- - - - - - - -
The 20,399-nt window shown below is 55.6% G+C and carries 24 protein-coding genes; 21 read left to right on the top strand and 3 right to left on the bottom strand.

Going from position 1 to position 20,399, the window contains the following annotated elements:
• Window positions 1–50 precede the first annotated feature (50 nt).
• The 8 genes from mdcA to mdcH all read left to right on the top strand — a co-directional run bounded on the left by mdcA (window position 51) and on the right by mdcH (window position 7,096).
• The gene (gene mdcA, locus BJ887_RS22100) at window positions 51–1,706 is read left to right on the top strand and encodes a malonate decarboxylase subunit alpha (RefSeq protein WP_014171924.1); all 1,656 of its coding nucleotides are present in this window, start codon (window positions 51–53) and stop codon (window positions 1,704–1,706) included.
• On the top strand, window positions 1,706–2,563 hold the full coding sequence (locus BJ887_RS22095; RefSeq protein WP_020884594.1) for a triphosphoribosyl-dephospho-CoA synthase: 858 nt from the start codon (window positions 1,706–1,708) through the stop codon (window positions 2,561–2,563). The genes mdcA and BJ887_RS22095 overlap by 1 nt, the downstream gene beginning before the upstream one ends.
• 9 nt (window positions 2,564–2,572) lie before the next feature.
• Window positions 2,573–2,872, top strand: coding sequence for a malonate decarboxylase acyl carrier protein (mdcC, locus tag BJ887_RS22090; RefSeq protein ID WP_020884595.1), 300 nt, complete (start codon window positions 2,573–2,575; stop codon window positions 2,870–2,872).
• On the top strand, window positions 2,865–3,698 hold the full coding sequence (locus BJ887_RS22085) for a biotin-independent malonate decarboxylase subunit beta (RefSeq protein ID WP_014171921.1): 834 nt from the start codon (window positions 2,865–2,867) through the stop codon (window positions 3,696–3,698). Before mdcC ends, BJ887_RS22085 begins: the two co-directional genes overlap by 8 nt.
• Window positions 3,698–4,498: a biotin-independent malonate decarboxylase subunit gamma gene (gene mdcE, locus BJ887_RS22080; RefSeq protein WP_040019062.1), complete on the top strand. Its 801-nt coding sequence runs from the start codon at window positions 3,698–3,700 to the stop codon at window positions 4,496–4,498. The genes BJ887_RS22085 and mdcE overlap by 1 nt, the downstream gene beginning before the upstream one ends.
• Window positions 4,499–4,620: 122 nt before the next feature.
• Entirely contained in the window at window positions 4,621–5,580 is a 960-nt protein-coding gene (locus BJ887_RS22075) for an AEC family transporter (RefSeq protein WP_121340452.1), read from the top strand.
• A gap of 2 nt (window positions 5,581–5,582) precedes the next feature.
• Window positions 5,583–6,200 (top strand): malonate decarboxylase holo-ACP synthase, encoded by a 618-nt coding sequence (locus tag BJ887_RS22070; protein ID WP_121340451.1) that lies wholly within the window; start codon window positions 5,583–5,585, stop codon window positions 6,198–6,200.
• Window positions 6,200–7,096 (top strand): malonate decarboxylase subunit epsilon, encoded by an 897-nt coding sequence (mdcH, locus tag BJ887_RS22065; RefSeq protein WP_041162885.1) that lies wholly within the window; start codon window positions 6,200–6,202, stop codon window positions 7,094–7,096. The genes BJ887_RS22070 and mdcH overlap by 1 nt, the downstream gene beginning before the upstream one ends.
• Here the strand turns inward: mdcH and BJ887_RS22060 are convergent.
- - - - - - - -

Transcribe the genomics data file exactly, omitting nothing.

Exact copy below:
The 20,399-nt window shown below is 55.6% G+C and carries 24 protein-coding genes; 21 read left to right on the top strand and 3 right to left on the bottom strand.

Going from position 1 to position 20,399, the window contains the following annotated elements:
• Window positions 1–50 precede the first annotated feature (50 nt).
• The 8 genes from mdcA to mdcH all read left to right on the top strand — a co-directional run bounded on the left by mdcA (window position 51) and on the right by mdcH (window position 7,096).
• The gene (gene mdcA, locus BJ887_RS22100) at window positions 51–1,706 is read left to right on the top strand and encodes a malonate decarboxylase subunit alpha (RefSeq protein WP_014171924.1); all 1,656 of its coding nucleotides are present in this window, start codon (window positions 51–53) and stop codon (window positions 1,704–1,706) included.
• On the top strand, window positions 1,706–2,563 hold the full coding sequence (locus BJ887_RS22095; RefSeq protein WP_020884594.1) for a triphosphoribosyl-dephospho-CoA synthase: 858 nt from the start codon (window positions 1,706–1,708) through the stop codon (window positions 2,561–2,563). The genes mdcA and BJ887_RS22095 overlap by 1 nt, the downstream gene beginning before the upstream one ends.
• 9 nt (window positions 2,564–2,572) lie before the next feature.
• Window positions 2,573–2,872, top strand: coding sequence for a malonate decarboxylase acyl carrier protein (mdcC, locus tag BJ887_RS22090; RefSeq protein ID WP_020884595.1), 300 nt, complete (start codon window positions 2,573–2,575; stop codon window positions 2,870–2,872).
• On the top strand, window positions 2,865–3,698 hold the full coding sequence (locus BJ887_RS22085) for a biotin-independent malonate decarboxylase subunit beta (RefSeq protein ID WP_014171921.1): 834 nt from the start codon (window positions 2,865–2,867) through the stop codon (window positions 3,696–3,698). Before mdcC ends, BJ887_RS22085 begins: the two co-directional genes overlap by 8 nt.
• Window positions 3,698–4,498: a biotin-independent malonate decarboxylase subunit gamma gene (gene mdcE, locus BJ887_RS22080; RefSeq protein WP_040019062.1), complete on the top strand. Its 801-nt coding sequence runs from the start codon at window positions 3,698–3,700 to the stop codon at window positions 4,496–4,498. The genes BJ887_RS22085 and mdcE overlap by 1 nt, the downstream gene beginning before the upstream one ends.
• Window positions 4,499–4,620: 122 nt before the next feature.
• Entirely contained in the window at window positions 4,621–5,580 is a 960-nt protein-coding gene (locus BJ887_RS22075) for an AEC family transporter (RefSeq protein WP_121340452.1), read from the top strand.
• A gap of 2 nt (window positions 5,581–5,582) precedes the next feature.
• Window positions 5,583–6,200 (top strand): malonate decarboxylase holo-ACP synthase, encoded by a 618-nt coding sequence (locus tag BJ887_RS22070; protein ID WP_121340451.1) that lies wholly within the window; start codon window positions 5,583–5,585, stop codon window positions 6,198–6,200.
• Window positions 6,200–7,096 (top strand): malonate decarboxylase subunit epsilon, encoded by an 897-nt coding sequence (mdcH, locus tag BJ887_RS22065; RefSeq protein WP_041162885.1) that lies wholly within the window; start codon window positions 6,200–6,202, stop codon window positions 7,094–7,096. The genes BJ887_RS22070 and mdcH overlap by 1 nt, the downstream gene beginning before the upstream one ends.
• Here the strand turns inward: mdcH and BJ887_RS22060 are convergent.